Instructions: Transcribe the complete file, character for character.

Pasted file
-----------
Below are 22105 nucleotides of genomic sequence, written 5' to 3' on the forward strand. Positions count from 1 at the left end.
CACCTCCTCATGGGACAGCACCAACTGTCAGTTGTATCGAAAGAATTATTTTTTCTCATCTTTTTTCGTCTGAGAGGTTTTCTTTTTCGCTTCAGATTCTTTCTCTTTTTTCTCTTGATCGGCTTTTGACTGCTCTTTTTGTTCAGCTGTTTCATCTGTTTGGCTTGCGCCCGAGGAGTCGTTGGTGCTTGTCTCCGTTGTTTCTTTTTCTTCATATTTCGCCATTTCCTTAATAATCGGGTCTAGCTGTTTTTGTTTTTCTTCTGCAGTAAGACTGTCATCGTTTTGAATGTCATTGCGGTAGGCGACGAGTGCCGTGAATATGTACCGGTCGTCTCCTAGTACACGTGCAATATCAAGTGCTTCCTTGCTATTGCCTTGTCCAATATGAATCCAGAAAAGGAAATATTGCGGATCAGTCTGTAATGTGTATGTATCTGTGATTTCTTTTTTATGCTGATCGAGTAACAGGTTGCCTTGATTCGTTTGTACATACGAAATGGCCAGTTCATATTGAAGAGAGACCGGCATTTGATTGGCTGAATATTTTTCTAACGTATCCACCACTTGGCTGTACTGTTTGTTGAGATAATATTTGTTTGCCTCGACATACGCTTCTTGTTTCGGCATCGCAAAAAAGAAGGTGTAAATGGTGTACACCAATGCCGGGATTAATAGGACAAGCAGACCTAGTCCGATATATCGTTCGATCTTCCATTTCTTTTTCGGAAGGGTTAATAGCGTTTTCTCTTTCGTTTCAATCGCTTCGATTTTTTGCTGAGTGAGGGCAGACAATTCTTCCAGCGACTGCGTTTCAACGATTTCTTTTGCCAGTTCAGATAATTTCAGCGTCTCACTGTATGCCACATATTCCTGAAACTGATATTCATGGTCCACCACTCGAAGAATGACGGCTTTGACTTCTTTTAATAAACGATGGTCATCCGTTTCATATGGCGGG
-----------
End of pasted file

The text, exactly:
Below are 22105 nucleotides of genomic sequence, written 5' to 3' on the forward strand. Positions count from 1 at the left end.
CACCTCCTCATGGGACAGCACCAACTGTCAGTTGTATCGAAAGAATTATTTTTTCTCATCTTTTTTCGTCTGAGAGGTTTTCTTTTTCGCTTCAGATTCTTTCTCTTTTTTCTCTTGATCGGCTTTTGACTGCTCTTTTTGTTCAGCTGTTTCATCTGTTTGGCTTGCGCCCGAGGAGTCGTTGGTGCTTGTCTCCGTTGTTTCTTTTTCTTCATATTTCGCCATTTCCTTAATAATCGGGTCTAGCTGTTTTTGTTTTTCTTCTGCAGTAAGACTGTCATCGTTTTGAATGTCATTGCGGTAGGCGACGAGTGCCGTGAATATGTACCGGTCGTCTCCTAGTACACGTGCAATATCAAGTGCTTCCTTGCTATTGCCTTGTCCAATATGAATCCAGAAAAGGAAATATTGCGGATCAGTCTGTAATGTGTATGTATCTGTGATTTCTTTTTTATGCTGATCGAGTAACAGGTTGCCTTGATTCGTTTGTACATACGAAATGGCCAGTTCATATTGAAGAGAGACCGGCATTTGATTGGCTGAATATTTTTCTAACGTATCCACCACTTGGCTGTACTGTTTGTTGAGATAATATTTGTTTGCCTCGACATACGCTTCTTGTTTCGGCATCGCAAAAAAGAAGGTGTAAATGGTGTACACCAATGCCGGGATTAATAGGACAAGCAGACCTAGTCCGATATATCGTTCGATCTTCCATTTCTTTTTCGGAAGGGTTAATAGCGTTTTCTCTTTCGTTTCAATCGCTTCGATTTTTTGCTGAGTGAGGGCAGACAATTCTTCCAGCGACTGCGTTTCAACGATTTCTTTTGCCAGTTCAGATAATTTCAGCGTCTCACTGTATGCCACATATTCCTGAAACTGATATTCATGGTCCACCACTCGAAGAATGACGGCTTTGACTTCTTTTAATAAACGATGGTCATCCGTTTCATATGGCGGG